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Effects of ethyl alcohol analgesia on pig behavior during castration

Ferranti, Emily Marsh
Newborn piglets born on commercial farms undergo various procedures in their first days of life. These procedures can include tail docking, various injections, and castration. One of the most common and invasive is castration. Boar piglets are castrated to prevent unwanted sexual behavior, aggression, and boar taint. Boar taint occurs when intact males that have reached sexual maturity are slaughtered, causing an offensive odor and taste (Sutherland, 2015). Castration invokes a pain response, but it is most often performed without any anesthesia or analgesia. This is mostly due to the lack of a readily available and inexpensive analgesia. Lidocaine is a common analgesic that is expensive and must be administered by a veterinarian. Castration without pain relievers raises welfare concerns and it would be beneficial to find an inexpensive and readily available alternative.
This study explores ethyl alcohol as a possible alternative. When injected into an area, ethyl alcohol performs alcohol neurolysis. This causes the demyelination of the neurons, leading to pain relief. In this experiment, boar piglets from 14 litters were assigned a treatment group. They were either injected with 1mL of saline solution (CON), injected with 1mL of ethyl alcohol (ETOH), or were injected with 1mL of lidocaine (LID). A gilt from each litter served as a handling control (SHAM). Each piglet was injected with their perspective treatment at 3 days of age. They were then subsequently castrated at 14 days of age. The SHAM was handled the same way as the boar piglets, but no incision was made.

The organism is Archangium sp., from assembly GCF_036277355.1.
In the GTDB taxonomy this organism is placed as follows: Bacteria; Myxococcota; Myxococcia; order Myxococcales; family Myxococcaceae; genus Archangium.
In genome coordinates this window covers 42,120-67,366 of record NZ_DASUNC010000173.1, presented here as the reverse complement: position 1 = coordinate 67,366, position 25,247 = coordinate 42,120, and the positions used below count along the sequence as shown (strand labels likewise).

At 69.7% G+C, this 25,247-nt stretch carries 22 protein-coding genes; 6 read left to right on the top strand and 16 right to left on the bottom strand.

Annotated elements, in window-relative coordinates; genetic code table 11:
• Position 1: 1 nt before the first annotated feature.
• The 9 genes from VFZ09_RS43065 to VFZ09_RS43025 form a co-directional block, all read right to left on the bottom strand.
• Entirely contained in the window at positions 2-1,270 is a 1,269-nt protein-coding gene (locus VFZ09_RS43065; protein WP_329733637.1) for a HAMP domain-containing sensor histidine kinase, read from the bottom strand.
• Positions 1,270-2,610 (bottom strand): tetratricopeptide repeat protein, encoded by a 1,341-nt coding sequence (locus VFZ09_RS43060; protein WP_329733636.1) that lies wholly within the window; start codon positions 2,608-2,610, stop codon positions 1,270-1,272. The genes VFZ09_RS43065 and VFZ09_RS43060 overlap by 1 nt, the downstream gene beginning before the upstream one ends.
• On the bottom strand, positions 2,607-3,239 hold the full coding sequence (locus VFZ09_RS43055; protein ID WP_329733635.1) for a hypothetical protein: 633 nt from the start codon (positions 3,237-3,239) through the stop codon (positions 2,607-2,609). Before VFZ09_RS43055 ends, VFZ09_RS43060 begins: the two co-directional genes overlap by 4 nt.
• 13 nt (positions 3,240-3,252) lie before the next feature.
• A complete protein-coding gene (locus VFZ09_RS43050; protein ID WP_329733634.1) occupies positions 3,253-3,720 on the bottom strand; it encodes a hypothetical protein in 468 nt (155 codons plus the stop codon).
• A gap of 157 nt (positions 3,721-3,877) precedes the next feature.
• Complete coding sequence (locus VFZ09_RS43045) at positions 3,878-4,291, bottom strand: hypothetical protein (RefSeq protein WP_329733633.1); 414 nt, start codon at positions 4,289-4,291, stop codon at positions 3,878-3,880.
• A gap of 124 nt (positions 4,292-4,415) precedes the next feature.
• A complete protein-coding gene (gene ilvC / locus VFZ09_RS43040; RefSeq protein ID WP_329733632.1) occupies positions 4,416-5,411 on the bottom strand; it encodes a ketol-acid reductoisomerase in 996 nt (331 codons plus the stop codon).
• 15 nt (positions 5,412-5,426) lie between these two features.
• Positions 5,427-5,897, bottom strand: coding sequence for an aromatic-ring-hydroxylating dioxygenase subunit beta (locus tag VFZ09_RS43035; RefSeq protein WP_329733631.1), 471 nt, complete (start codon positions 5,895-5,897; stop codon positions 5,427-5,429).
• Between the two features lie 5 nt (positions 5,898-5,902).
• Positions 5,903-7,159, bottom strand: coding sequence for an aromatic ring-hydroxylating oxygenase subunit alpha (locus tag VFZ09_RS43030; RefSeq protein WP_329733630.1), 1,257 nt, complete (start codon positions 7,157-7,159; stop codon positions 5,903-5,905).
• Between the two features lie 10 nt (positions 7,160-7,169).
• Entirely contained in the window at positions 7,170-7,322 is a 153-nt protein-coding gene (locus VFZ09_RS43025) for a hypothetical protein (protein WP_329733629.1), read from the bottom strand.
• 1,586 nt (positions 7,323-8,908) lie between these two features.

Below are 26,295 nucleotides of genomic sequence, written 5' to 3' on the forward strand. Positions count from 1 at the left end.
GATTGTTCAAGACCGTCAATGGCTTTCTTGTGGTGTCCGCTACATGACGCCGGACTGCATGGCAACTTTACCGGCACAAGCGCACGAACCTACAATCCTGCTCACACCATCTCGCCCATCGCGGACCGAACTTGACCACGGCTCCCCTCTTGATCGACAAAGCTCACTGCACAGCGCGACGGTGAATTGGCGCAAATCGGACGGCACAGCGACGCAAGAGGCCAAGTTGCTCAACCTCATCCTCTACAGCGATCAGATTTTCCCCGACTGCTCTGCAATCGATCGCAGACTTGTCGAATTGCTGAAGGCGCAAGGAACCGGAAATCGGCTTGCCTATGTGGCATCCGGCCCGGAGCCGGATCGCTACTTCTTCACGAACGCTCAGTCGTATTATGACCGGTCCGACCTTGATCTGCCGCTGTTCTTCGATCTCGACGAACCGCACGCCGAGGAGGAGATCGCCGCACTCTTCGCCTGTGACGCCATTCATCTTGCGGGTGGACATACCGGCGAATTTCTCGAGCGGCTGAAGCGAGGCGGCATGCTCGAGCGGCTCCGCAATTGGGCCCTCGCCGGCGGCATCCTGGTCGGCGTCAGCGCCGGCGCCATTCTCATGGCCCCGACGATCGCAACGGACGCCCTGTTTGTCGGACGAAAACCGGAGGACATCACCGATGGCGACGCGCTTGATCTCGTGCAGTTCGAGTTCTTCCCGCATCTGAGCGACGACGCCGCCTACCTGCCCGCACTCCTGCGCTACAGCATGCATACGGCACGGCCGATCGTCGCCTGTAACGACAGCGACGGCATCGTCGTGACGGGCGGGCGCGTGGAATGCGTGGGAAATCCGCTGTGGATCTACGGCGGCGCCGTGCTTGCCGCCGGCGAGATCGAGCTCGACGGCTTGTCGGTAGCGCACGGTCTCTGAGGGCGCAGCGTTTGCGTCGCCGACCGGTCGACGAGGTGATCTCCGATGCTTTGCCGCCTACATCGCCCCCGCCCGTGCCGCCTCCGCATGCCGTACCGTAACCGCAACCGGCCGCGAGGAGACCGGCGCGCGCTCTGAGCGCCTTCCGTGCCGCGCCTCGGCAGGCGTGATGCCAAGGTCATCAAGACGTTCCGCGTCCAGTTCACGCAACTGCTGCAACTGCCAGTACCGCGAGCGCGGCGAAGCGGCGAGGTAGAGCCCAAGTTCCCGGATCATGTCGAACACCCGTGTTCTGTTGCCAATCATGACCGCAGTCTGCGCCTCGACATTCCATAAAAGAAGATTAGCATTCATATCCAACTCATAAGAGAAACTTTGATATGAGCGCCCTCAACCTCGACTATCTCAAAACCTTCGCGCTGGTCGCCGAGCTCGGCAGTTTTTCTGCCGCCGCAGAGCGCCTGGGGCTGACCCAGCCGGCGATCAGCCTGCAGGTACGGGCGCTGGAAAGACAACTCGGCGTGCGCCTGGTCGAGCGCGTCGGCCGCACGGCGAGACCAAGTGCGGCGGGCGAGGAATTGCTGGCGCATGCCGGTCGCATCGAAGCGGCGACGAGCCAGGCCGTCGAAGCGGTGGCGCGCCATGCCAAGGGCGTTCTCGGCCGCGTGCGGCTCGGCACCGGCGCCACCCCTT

The piglets were recorded for 24 hours/day beginning one day prior to treatment and ending 14 days post-castration. The videos were used to evaluate the behavior of each piglet. The frequency of certain behaviors listed in an ethogram were recorded. The averages of each behavior performed by each treatment were analyzed for statistical significance.
Overall, it was found that ethyl alcohol has similar effects as lidocaine. The ethyl alcohol and lidocaine appeared to cause some discomfort when injected as those treatments displayed higher incidences of rump scratching (P < 0.05) and stiffness. This is to be expected as the CON was only injected with saline and the SHAM was not injected at all.
The frequencies of behaviors performed by the ETOH and LID post-castration were very similar. Ethyl alcohol appears to have the same effect on pain as lidocaine. Both significantly decreased the instances of pain related behaviors compared to the CON.
More research needs to be conducted on ethyl alcohol as a possible analgesia for piglet castration. However, in this study, it does seem to reduce pain caused by castration and does so in a manner comparable to that of lidocaine. Based on this observation, ethyl alcohol is a good candidate for an inexpensive and effective analgesia.